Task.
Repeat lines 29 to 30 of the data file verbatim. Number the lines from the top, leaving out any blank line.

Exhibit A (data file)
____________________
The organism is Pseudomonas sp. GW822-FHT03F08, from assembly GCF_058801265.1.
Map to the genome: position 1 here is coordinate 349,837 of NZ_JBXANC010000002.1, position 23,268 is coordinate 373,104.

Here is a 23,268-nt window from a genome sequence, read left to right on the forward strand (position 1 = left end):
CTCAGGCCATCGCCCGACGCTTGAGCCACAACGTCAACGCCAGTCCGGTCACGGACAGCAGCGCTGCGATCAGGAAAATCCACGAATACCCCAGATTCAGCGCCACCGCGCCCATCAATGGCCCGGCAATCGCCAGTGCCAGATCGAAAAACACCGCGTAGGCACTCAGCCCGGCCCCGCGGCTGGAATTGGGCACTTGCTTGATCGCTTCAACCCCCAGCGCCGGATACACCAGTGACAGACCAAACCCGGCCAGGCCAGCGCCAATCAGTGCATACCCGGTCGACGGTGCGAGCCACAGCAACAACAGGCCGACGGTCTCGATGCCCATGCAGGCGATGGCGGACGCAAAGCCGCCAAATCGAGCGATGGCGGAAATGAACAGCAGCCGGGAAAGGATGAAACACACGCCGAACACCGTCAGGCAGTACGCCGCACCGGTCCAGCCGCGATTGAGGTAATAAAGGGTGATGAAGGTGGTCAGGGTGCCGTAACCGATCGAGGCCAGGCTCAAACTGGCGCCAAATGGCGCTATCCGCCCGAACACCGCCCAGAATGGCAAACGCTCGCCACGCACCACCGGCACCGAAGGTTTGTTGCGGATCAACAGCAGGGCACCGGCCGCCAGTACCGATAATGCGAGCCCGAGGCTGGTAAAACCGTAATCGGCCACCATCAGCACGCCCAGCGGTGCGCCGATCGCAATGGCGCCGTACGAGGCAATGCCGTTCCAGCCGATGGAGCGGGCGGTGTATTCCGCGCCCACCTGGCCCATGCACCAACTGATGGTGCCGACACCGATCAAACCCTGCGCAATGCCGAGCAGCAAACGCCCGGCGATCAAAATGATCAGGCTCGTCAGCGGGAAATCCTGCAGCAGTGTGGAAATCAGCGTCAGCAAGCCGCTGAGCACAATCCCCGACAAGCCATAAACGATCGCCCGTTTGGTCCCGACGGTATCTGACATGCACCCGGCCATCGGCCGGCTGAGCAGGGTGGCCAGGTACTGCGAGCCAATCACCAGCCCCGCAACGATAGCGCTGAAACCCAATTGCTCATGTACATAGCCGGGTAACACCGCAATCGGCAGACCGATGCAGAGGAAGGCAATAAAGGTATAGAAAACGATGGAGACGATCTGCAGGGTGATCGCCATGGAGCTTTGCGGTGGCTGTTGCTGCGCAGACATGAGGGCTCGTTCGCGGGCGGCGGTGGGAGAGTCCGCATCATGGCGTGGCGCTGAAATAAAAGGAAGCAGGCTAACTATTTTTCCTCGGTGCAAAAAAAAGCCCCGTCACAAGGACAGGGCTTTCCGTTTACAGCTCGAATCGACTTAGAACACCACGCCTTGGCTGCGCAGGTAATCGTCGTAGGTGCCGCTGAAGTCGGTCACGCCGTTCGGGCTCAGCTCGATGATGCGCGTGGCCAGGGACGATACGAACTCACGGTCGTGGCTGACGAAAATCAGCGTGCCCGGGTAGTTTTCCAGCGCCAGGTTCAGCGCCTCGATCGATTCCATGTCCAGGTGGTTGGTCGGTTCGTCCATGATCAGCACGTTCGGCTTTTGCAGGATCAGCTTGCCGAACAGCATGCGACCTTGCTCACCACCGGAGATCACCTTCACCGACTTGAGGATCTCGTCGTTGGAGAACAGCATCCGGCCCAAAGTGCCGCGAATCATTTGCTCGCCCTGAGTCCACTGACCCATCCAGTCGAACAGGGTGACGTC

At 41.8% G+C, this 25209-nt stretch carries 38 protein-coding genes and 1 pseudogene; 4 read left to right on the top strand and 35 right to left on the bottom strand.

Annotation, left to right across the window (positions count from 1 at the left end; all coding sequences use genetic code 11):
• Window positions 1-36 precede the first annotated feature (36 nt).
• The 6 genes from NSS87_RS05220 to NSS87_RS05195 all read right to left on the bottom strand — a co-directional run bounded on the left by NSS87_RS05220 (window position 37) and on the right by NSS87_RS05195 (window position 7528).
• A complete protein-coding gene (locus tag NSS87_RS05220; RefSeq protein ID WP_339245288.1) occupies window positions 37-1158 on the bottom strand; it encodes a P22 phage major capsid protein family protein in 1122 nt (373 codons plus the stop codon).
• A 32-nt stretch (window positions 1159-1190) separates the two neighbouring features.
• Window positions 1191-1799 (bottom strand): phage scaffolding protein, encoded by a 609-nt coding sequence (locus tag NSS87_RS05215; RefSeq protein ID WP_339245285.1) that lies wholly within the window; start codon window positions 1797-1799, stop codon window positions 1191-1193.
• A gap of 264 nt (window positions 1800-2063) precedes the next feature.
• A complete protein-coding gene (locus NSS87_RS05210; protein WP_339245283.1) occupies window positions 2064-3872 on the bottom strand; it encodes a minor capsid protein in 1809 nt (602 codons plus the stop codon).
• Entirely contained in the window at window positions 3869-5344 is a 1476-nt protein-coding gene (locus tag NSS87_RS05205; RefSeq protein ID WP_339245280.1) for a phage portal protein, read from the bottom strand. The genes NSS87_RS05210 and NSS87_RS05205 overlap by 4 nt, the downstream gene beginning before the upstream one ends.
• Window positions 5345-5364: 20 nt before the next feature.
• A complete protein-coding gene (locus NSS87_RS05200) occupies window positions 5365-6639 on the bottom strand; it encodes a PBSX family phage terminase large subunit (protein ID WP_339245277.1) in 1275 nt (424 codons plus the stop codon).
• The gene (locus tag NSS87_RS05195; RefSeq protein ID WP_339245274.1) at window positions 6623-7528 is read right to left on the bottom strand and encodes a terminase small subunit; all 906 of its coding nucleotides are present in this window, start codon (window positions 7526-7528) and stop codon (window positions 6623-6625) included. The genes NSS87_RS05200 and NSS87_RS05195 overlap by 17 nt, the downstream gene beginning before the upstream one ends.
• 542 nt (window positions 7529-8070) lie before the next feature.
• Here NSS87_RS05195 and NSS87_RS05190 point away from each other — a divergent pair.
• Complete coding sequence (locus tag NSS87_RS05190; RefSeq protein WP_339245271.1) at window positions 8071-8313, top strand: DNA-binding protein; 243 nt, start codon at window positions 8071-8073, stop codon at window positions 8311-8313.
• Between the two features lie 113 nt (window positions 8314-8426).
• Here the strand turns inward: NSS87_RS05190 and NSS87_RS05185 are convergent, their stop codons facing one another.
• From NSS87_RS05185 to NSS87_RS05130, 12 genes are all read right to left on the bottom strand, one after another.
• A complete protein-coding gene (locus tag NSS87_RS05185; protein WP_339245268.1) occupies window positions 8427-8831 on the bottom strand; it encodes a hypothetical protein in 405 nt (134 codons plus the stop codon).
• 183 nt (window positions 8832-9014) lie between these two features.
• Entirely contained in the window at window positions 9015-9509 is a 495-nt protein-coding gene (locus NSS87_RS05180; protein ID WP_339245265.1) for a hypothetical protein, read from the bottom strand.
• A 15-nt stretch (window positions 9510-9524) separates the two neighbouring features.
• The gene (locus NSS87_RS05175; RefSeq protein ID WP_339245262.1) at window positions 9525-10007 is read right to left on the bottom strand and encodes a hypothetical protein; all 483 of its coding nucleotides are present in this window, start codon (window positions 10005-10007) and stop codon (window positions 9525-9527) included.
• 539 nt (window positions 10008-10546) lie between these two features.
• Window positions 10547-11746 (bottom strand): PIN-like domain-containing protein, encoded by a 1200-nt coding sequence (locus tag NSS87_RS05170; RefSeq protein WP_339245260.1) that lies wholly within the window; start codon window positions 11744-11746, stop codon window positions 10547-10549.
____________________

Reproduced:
• 539 nt (window positions 10008-10546) lie between these two features.
• Window positions 10547-11746 (bottom strand): PIN-like domain-containing protein, encoded by a 1200-nt coding sequence (locus tag NSS87_RS05170; RefSeq protein WP_339245260.1) that lies wholly within the window; start codon window positions 11744-11746, stop codon window positions 10547-10549.